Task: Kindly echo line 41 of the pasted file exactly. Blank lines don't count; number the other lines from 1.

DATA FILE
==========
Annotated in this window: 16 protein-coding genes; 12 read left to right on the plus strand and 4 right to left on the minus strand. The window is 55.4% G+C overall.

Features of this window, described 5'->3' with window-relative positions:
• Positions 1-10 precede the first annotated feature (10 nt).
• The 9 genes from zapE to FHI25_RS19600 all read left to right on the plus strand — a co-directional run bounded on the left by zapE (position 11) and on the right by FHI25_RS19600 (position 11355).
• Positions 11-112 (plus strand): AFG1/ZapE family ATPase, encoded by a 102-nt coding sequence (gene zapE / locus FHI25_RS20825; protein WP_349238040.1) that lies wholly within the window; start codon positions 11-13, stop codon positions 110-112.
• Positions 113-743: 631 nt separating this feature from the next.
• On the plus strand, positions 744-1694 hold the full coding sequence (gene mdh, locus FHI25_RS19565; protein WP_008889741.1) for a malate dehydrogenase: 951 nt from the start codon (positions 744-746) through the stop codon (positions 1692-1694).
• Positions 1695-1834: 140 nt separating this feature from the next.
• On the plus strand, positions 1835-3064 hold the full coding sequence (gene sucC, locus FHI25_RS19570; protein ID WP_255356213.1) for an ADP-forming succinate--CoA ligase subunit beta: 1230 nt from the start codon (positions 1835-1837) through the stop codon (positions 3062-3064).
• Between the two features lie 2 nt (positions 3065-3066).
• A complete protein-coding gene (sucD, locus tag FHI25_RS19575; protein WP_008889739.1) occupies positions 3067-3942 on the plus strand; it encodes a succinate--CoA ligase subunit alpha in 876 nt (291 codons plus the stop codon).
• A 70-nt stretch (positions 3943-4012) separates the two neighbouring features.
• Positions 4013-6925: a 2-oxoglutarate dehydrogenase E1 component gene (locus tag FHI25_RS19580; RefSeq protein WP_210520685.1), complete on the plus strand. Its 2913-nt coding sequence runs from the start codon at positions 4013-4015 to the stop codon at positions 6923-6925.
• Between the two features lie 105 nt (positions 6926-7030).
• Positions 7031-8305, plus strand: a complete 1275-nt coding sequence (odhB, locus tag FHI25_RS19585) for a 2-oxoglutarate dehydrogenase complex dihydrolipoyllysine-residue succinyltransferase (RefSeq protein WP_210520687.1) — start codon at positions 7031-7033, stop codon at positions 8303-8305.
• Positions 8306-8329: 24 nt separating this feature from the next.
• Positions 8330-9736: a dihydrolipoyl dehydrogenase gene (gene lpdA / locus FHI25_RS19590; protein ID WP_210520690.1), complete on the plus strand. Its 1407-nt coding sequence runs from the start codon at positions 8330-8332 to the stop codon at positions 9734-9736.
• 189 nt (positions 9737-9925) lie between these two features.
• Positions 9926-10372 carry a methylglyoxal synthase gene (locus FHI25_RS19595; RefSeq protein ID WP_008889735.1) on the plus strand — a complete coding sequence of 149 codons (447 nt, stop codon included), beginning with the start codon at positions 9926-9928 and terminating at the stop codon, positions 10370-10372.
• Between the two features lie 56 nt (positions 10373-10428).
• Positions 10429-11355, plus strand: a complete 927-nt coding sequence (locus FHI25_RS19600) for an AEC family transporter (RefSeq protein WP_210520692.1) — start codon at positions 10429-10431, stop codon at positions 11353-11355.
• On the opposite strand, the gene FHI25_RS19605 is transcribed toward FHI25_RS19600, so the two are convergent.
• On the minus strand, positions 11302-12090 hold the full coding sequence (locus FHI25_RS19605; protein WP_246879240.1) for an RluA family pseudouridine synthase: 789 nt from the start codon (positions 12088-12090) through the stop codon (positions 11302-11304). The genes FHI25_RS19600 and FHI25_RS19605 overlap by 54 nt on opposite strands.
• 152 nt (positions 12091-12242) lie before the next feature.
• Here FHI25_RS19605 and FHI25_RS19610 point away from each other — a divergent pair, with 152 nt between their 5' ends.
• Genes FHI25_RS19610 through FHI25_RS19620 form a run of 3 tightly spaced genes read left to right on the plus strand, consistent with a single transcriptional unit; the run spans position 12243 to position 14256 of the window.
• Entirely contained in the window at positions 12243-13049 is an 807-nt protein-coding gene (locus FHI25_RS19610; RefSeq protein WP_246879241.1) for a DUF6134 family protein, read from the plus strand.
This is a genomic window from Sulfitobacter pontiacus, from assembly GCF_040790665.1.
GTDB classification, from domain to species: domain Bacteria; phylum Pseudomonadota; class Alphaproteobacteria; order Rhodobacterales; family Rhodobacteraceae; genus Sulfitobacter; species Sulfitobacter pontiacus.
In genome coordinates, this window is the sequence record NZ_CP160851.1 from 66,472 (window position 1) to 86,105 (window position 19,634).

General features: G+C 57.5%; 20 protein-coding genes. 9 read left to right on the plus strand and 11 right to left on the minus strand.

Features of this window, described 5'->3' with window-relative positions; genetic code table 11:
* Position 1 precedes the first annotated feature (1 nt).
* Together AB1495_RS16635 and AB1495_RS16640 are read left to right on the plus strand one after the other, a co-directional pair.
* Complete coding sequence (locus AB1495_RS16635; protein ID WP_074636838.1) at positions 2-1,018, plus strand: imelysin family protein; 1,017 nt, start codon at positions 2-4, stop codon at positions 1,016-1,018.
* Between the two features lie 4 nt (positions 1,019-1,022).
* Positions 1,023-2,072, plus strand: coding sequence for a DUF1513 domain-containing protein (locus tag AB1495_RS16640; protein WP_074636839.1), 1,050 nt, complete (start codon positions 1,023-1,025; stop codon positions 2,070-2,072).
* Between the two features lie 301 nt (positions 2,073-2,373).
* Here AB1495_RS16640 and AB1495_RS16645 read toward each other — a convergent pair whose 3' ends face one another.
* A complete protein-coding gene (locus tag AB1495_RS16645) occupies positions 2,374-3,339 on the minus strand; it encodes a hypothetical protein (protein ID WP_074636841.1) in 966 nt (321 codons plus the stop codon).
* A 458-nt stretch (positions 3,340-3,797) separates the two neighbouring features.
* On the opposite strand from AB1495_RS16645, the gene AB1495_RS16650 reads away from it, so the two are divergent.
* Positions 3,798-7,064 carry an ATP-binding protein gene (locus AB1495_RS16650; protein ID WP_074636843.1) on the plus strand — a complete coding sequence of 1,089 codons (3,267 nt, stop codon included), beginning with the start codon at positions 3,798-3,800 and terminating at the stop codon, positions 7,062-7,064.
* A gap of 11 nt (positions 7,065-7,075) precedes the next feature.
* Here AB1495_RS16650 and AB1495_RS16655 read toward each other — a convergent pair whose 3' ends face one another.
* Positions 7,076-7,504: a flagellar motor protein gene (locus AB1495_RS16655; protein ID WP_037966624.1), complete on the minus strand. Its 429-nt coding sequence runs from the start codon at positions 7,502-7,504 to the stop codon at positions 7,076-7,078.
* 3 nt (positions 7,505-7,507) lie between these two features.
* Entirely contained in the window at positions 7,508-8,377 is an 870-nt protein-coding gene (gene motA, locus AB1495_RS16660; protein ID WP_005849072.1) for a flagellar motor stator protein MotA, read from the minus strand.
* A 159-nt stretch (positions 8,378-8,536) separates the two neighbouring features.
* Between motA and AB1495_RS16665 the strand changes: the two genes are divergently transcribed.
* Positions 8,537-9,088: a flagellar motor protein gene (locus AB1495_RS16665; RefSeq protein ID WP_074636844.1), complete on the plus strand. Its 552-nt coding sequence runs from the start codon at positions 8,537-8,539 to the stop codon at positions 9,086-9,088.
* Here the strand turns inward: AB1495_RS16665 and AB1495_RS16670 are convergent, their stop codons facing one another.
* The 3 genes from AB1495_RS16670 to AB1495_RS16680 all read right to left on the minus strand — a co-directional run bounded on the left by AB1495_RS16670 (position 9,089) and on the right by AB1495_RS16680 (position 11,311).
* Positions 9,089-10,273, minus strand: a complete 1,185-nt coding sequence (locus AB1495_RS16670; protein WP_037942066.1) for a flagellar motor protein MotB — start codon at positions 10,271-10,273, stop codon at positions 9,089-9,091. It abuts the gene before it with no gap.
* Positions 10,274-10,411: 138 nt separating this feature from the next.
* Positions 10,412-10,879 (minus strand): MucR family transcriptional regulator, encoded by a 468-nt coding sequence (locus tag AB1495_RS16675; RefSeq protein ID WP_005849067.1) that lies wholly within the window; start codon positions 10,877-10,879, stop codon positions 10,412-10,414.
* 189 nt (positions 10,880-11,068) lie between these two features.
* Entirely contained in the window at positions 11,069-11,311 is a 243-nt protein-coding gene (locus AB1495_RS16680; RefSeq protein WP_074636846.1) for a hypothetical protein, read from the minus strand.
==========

* A 458-nt stretch (positions 3,340-3,797) separates the two neighbouring features.